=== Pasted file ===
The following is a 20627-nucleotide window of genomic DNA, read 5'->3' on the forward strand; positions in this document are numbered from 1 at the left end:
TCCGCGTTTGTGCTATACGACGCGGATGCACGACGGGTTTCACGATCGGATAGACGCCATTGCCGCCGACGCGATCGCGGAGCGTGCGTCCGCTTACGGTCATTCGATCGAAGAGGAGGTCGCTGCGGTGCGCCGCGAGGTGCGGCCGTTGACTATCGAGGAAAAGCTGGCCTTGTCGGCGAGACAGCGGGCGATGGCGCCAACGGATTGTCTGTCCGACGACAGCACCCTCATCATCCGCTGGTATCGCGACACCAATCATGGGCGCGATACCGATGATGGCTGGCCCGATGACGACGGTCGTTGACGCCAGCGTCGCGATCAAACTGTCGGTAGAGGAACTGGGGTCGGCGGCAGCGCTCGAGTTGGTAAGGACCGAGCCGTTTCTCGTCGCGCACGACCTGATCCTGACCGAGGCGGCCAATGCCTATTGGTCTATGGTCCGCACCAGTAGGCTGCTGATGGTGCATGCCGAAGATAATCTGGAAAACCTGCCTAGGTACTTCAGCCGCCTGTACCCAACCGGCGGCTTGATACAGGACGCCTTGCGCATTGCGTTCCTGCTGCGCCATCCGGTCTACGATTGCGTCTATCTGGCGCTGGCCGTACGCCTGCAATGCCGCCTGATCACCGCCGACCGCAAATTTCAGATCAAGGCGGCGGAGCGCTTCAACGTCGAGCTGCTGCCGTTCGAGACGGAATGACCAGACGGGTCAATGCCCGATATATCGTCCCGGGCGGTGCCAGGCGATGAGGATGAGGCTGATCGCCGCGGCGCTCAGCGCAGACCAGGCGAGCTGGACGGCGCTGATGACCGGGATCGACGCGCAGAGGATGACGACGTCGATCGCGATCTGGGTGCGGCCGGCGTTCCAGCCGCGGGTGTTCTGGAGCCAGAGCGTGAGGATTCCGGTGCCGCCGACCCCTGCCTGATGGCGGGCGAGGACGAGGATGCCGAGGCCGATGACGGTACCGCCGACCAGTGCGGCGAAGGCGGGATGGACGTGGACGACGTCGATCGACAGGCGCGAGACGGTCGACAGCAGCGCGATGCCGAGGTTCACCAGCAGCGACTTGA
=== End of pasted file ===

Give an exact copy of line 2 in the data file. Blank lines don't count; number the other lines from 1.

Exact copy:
TCCGCGTTTGTGCTATACGACGCGGATGCACGACGGGTTTCACGATCGGATAGACGCCATTGCCGCCGACGCGATCGCGGAGCGTGCGTCCGCTTACGGTCATTCGATCGAAGAGGAGGTCGCTGCGGTGCGCCGCGAGGTGCGGCCGTTGACTATCGAGGAAAAGCTGGCCTTGTCGGCGAGACAGCGGGCGATGGCGCCAACGGATTGTCTGTCCGACGACAGCACCCTCATCATCCGCTGGTATCGCGACACCAATCATGGGCGCGATACCGATGATGGCTGGCCCGATGACGACGGTCGTTGACGCCAGCGTCGCGATCAAACTGTCGGTAGAGGAACTGGGGTCGGCGGCAGCGCTCGAGTTGGTAAGGACCGAGCCGTTTCTCGTCGCGCACGACCTGATCCTGACCGAGGCGGCCAATGCCTATTGGTCTATGGTCCGCACCAGTAGGCTGCTGATGGTGCATGCCGAAGATAATCTGGAAAACCTGCCTAGGTACTTCAGCCGCCTGTACCCAACCGGCGGCTTGATACAGGACGCCTTGCGCATTGCGTTCCTGCTGCGCCATCCGGTCTACGATTGCGTCTATCTGGCGCTGGCCGTACGCCTGCAATGCCGCCTGATCACCGCCGACCGCAAATTTCAGATCAAGGCGGCGGAGCGCTTCAACGTCGAGCTGCTGCCGTTCGAGACGGAATGACCAGACGGGTCAATGCCCGATATATCGTCCCGGGCGGTGCCAGGCGATGAGGATGAGGCTGATCGCCGCGGCGCTCAGCGCAGACCAGGCGAGCTGGACGGCGCTGATGACCGGGATCGACGCGCAGAGGATGACGACGTCGATCGCGATCTGGGTGCGGCCGGCGTTCCAGCCGCGGGTGTTCTGGAGCCAGAGCGTGAGGATTCCGGTGCCGCCGACCCCTGCCTGATGGCGGGCGAGGACGAGGATGCCGAGGCCGATGACGGTACCGCCGACCAGTGCGGCGAAGGCGGGATGGACGTGGACGACGTCGATCGACAGGCGCGAGACGGTCGACAGCAGCGCGATGCCGAGGTTCACCAGCAGCGACTTGA